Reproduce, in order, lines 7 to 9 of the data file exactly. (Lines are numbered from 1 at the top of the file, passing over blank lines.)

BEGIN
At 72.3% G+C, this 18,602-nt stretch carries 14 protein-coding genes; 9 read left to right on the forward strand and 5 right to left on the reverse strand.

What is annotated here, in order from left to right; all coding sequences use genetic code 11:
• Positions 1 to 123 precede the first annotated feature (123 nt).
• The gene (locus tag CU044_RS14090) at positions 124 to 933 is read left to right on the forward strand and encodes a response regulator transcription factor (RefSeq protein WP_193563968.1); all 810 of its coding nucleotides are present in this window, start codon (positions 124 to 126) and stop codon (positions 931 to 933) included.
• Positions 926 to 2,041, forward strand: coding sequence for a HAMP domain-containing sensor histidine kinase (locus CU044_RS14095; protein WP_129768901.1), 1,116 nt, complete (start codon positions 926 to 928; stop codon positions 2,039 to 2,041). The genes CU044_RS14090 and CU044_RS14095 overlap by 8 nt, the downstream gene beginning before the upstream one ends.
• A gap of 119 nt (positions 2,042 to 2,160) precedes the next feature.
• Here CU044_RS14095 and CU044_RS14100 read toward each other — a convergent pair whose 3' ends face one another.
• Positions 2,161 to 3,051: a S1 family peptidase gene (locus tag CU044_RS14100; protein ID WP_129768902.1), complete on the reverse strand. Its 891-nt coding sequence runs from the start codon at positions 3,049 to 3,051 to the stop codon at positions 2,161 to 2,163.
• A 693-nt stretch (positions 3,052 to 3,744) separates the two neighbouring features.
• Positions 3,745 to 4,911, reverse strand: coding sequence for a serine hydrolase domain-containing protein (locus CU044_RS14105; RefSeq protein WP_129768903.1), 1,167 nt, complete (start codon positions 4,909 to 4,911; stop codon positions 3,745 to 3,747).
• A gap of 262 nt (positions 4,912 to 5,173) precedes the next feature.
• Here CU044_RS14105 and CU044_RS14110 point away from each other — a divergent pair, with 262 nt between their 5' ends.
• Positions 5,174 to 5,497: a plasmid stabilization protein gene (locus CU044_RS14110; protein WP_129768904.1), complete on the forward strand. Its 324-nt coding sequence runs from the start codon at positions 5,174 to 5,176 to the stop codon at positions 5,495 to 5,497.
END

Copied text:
• Here CU044_RS14095 and CU044_RS14100 read toward each other — a convergent pair whose 3' ends face one another.
• Positions 2,161 to 3,051: a S1 family peptidase gene (locus tag CU044_RS14100; protein ID WP_129768902.1), complete on the reverse strand. Its 891-nt coding sequence runs from the start codon at positions 3,049 to 3,051 to the stop codon at positions 2,161 to 2,163.
• A 693-nt stretch (positions 3,052 to 3,744) separates the two neighbouring features.